3) Make friends with the other hard-working people on your courses. Very few people are natural geniuses that can sleep through lectures and still understand everything. If you don't understand something you get more people you can ask for help.

4) Be prepared to teach yourself course material. In my first year I was lucky in that I had decent lecturers. By my fourth year it was probably a 50/50 split between decent and not-so-great ones; a great researcher doesn't necessarily make for a great lecturer . It'll seem rather irritating that you're (or someone else is) paying thousands of dollars and you're not getting value for money, but if you want to do well on the course you can't really write on the exam paper that you don't know the answers because the lecturer was shoddy . If you find the course textbook unhelpful, look up alternatives in the university libraries until you find one that clicks with you and explains things in a way you understand. All that matters is that you understand the course material, not which book it comes from .
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Old 2011-08-23, 10:11   Link #16
DonQuigleone
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4) Be prepared to teach yourself course material. In my first year I was lucky in that I had decent lecturers. By my fourth year it was probably a 50/50 split between decent and not-so-great ones; a great researcher doesn't necessarily make for a great lecturer . It'll seem rather irritating that you're (or someone else is) paying thousands of dollars and you're not getting value for money, but if you want to do well on the course you can't really write on the exam paper that you don't know the answers because the lecturer was shoddy . If you find the course textbook unhelpful, look up alternatives in the university libraries until you find one that clicks with you and explains things in a way you understand. All that matters is that you understand the course material, not which book it comes from .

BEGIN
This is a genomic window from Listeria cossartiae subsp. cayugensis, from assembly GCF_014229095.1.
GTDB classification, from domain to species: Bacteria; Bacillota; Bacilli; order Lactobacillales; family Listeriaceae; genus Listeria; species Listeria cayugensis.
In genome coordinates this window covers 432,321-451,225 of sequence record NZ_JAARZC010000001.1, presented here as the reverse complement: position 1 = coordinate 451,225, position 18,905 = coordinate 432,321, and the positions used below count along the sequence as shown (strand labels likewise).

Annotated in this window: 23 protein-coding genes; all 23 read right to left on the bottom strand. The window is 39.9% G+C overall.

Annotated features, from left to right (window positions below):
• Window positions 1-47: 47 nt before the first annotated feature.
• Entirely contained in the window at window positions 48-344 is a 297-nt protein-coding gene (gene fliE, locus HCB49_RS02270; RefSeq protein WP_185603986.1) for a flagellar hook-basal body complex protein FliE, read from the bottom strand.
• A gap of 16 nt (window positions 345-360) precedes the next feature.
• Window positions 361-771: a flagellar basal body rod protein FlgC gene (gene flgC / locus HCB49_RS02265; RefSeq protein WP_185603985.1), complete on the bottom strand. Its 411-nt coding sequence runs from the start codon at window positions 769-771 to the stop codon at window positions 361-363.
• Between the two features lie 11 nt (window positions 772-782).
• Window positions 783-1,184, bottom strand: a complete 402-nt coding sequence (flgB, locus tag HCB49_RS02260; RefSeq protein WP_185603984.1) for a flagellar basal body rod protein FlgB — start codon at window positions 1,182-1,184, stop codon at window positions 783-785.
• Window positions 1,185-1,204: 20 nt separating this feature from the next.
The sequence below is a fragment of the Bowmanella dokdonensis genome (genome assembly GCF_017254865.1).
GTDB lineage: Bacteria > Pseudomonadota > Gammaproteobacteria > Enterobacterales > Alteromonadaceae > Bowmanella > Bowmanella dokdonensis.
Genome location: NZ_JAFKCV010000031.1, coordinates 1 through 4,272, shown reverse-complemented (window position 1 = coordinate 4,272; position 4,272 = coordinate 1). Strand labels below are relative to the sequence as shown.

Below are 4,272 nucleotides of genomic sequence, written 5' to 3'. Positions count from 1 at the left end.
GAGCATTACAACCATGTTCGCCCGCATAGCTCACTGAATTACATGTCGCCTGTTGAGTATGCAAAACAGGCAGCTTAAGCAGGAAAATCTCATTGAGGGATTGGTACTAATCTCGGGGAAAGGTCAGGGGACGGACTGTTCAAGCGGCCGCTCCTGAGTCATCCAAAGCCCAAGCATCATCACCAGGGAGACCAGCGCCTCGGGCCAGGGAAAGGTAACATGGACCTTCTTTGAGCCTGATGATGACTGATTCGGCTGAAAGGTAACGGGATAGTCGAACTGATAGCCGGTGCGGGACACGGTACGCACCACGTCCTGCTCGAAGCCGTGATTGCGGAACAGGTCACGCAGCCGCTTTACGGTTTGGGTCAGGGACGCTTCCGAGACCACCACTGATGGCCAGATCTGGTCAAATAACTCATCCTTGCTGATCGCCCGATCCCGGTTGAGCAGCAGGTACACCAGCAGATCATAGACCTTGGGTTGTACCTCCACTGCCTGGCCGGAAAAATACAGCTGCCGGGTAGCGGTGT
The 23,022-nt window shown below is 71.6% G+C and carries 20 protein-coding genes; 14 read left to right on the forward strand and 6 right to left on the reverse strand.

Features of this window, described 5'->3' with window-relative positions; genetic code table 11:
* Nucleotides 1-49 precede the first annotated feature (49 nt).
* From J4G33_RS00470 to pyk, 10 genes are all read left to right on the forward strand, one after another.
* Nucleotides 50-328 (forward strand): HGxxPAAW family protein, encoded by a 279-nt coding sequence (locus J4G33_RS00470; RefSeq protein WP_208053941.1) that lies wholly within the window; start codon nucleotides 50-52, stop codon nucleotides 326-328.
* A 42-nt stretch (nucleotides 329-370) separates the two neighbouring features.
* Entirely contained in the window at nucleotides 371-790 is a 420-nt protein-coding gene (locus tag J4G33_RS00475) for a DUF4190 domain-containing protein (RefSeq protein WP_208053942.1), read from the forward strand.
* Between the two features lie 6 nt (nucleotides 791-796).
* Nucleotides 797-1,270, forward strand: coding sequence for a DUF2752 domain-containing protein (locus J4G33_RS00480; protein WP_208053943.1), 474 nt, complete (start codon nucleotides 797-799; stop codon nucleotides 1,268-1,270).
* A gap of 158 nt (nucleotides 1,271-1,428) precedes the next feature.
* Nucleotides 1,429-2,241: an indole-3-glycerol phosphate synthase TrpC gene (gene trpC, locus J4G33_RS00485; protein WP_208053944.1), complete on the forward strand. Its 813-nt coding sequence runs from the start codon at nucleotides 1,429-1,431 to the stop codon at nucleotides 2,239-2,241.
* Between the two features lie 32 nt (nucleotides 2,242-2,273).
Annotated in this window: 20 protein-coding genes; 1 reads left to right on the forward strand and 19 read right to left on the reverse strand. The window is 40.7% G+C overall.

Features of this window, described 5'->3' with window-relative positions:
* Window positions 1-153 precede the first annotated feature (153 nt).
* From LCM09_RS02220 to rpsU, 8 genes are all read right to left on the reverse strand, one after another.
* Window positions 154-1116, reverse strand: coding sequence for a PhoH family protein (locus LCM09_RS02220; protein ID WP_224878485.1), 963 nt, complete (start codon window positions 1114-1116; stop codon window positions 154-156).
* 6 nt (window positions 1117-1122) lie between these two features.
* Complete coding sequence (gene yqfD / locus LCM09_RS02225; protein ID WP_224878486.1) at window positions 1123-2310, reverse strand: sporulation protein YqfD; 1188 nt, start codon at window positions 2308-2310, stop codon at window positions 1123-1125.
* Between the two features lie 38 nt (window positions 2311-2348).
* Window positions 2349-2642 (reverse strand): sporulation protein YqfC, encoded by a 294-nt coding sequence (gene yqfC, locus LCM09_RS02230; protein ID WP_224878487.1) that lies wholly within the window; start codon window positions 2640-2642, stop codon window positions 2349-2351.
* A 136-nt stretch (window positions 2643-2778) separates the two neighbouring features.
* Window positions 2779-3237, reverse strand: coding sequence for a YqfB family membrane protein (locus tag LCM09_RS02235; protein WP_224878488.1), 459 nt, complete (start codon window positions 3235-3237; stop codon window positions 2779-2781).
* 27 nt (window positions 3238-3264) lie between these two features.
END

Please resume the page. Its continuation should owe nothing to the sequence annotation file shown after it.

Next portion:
THIS. I found that when it came to determining my success in a course it was all down to my ability to find learning materials. Most courses were of similiar difficulty, the big differentiator was how good the learning materials provided to me were. I was one of those "geniuses" that slept through every lecture... I relied a lot on learning materials...

It's one of the absurdities of university. Most of the time you spend studying is actually spent deciphering your course texts to get at the key principles and formulas. Very little time is actually spent learning anything.

If you were given "perfect" notes, and devoted all your time to it, you could probably complete all 4 years of learning in the space of a single year.